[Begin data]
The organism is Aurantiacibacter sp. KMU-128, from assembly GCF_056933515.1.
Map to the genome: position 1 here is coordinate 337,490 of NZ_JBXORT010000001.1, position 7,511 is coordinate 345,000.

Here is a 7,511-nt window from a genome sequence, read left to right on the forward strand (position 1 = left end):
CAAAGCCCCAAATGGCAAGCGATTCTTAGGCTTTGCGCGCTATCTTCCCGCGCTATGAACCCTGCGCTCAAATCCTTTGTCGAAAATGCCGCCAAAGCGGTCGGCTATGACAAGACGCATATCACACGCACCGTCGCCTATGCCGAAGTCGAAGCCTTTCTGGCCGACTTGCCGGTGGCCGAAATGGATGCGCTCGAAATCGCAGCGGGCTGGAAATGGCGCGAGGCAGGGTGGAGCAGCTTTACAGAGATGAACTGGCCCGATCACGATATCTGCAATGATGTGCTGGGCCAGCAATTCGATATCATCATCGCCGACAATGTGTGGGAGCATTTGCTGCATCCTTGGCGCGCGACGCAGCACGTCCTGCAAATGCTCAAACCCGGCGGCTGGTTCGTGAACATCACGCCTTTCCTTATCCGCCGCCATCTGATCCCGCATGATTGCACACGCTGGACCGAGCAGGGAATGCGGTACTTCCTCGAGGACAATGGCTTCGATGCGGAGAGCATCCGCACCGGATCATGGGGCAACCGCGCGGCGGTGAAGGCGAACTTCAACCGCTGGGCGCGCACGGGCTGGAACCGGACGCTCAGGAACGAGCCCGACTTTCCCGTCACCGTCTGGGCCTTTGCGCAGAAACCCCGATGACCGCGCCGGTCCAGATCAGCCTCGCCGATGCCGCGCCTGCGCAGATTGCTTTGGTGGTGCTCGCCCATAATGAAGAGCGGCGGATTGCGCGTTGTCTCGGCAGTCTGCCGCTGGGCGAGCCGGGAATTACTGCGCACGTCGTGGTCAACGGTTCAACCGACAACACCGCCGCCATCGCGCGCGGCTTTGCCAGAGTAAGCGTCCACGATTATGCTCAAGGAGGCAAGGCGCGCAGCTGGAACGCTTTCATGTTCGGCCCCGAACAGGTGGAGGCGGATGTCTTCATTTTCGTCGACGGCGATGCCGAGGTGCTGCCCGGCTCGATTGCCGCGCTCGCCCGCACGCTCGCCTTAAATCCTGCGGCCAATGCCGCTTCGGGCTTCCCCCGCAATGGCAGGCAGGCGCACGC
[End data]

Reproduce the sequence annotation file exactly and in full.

The organism is Aurantiacibacter sp. KMU-128, from assembly GCF_056933515.1.
Map to the genome: position 1 here is coordinate 337,490 of NZ_JBXORT010000001.1, position 7,511 is coordinate 345,000.

Here is a 7,511-nt window from a genome sequence, read left to right on the forward strand (position 1 = left end):
CAAAGCCCCAAATGGCAAGCGATTCTTAGGCTTTGCGCGCTATCTTCCCGCGCTATGAACCCTGCGCTCAAATCCTTTGTCGAAAATGCCGCCAAAGCGGTCGGCTATGACAAGACGCATATCACACGCACCGTCGCCTATGCCGAAGTCGAAGCCTTTCTGGCCGACTTGCCGGTGGCCGAAATGGATGCGCTCGAAATCGCAGCGGGCTGGAAATGGCGCGAGGCAGGGTGGAGCAGCTTTACAGAGATGAACTGGCCCGATCACGATATCTGCAATGATGTGCTGGGCCAGCAATTCGATATCATCATCGCCGACAATGTGTGGGAGCATTTGCTGCATCCTTGGCGCGCGACGCAGCACGTCCTGCAAATGCTCAAACCCGGCGGCTGGTTCGTGAACATCACGCCTTTCCTTATCCGCCGCCATCTGATCCCGCATGATTGCACACGCTGGACCGAGCAGGGAATGCGGTACTTCCTCGAGGACAATGGCTTCGATGCGGAGAGCATCCGCACCGGATCATGGGGCAACCGCGCGGCGGTGAAGGCGAACTTCAACCGCTGGGCGCGCACGGGCTGGAACCGGACGCTCAGGAACGAGCCCGACTTTCCCGTCACCGTCTGGGCCTTTGCGCAGAAACCCCGATGACCGCGCCGGTCCAGATCAGCCTCGCCGATGCCGCGCCTGCGCAGATTGCTTTGGTGGTGCTCGCCCATAATGAAGAGCGGCGGATTGCGCGTTGTCTCGGCAGTCTGCCGCTGGGCGAGCCGGGAATTACTGCGCACGTCGTGGTCAACGGTTCAACCGACAACACCGCCGCCATCGCGCGCGGCTTTGCCAGAGTAAGCGTCCACGATTATGCTCAAGGAGGCAAGGCGCGCAGCTGGAACGCTTTCATGTTCGGCCCCGAACAGGTGGAGGCGGATGTCTTCATTTTCGTCGACGGCGATGCCGAGGTGCTGCCCGGCTCGATTGCCGCGCTCGCCCGCACGCTCGCCTTAAATCCTGCGGCCAATGCCGCTTCGGGCTTCCCCCGCAATGGCAGGCAGGCGCACGC